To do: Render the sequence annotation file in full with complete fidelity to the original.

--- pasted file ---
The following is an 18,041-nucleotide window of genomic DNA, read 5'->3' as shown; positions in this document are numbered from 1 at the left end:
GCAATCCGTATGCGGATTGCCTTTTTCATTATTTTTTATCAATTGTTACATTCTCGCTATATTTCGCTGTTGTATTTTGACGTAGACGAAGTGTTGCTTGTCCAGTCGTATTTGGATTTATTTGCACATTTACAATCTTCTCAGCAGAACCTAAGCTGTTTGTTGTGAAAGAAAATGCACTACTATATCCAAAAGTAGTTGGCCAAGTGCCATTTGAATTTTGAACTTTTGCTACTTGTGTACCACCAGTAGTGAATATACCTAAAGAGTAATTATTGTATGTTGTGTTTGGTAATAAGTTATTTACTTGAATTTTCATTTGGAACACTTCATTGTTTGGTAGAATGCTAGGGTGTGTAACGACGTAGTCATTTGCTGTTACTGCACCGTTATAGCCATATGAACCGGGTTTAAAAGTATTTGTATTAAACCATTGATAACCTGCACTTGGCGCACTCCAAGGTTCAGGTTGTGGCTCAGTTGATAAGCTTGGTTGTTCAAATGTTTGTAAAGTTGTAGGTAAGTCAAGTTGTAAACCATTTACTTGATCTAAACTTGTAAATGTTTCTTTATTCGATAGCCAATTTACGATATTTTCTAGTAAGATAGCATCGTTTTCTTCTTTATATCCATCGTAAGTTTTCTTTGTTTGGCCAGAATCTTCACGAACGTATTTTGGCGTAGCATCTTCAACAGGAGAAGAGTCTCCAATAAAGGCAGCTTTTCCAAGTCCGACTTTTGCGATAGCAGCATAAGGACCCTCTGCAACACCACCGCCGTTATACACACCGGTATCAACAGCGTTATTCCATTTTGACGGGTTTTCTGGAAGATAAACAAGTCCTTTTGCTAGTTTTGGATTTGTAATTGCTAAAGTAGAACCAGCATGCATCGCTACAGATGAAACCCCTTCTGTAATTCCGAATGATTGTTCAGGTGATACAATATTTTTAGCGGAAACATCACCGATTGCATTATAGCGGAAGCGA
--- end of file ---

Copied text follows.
The following is an 18,041-nucleotide window of genomic DNA, read 5'->3' as shown; positions in this document are numbered from 1 at the left end:
GCAATCCGTATGCGGATTGCCTTTTTCATTATTTTTTATCAATTGTTACATTCTCGCTATATTTCGCTGTTGTATTTTGACGTAGACGAAGTGTTGCTTGTCCAGTCGTATTTGGATTTATTTGCACATTTACAATCTTCTCAGCAGAACCTAAGCTGTTTGTTGTGAAAGAAAATGCACTACTATATCCAAAAGTAGTTGGCCAAGTGCCATTTGAATTTTGAACTTTTGCTACTTGTGTACCACCAGTAGTGAATATACCTAAAGAGTAATTATTGTATGTTGTGTTTGGTAATAAGTTATTTACTTGAATTTTCATTTGGAACACTTCATTGTTTGGTAGAATGCTAGGGTGTGTAACGACGTAGTCATTTGCTGTTACTGCACCGTTATAGCCATATGAACCGGGTTTAAAAGTATTTGTATTAAACCATTGATAACCTGCACTTGGCGCACTCCAAGGTTCAGGTTGTGGCTCAGTTGATAAGCTTGGTTGTTCAAATGTTTGTAAAGTTGTAGGTAAGTCAAGTTGTAAACCATTTACTTGATCTAAACTTGTAAATGTTTCTTTATTCGATAGCCAATTTACGATATTTTCTAGTAAGATAGCATCGTTTTCTTCTTTATATCCATCGTAAGTTTTCTTTGTTTGGCCAGAATCTTCACGAACGTATTTTGGCGTAGCATCTTCAACAGGAGAAGAGTCTCCAATAAAGGCAGCTTTTCCAAGTCCGACTTTTGCGATAGCAGCATAAGGACCCTCTGCAACACCACCGCCGTTATACACACCGGTATCAACAGCGTTATTCCATTTTGACGGGTTTTCTGGAAGATAAACAAGTCCTTTTGCTAGTTTTGGATTTGTAATTGCTAAAGTAGAACCAGCATGCATCGCTACAGATGAAACCCCTTCTGTAATTCCGAATGATTGTTCAGGTGATACAATATTTTTAGCGGAAACATCACCGATTGCATTATAGCGGAAGCGA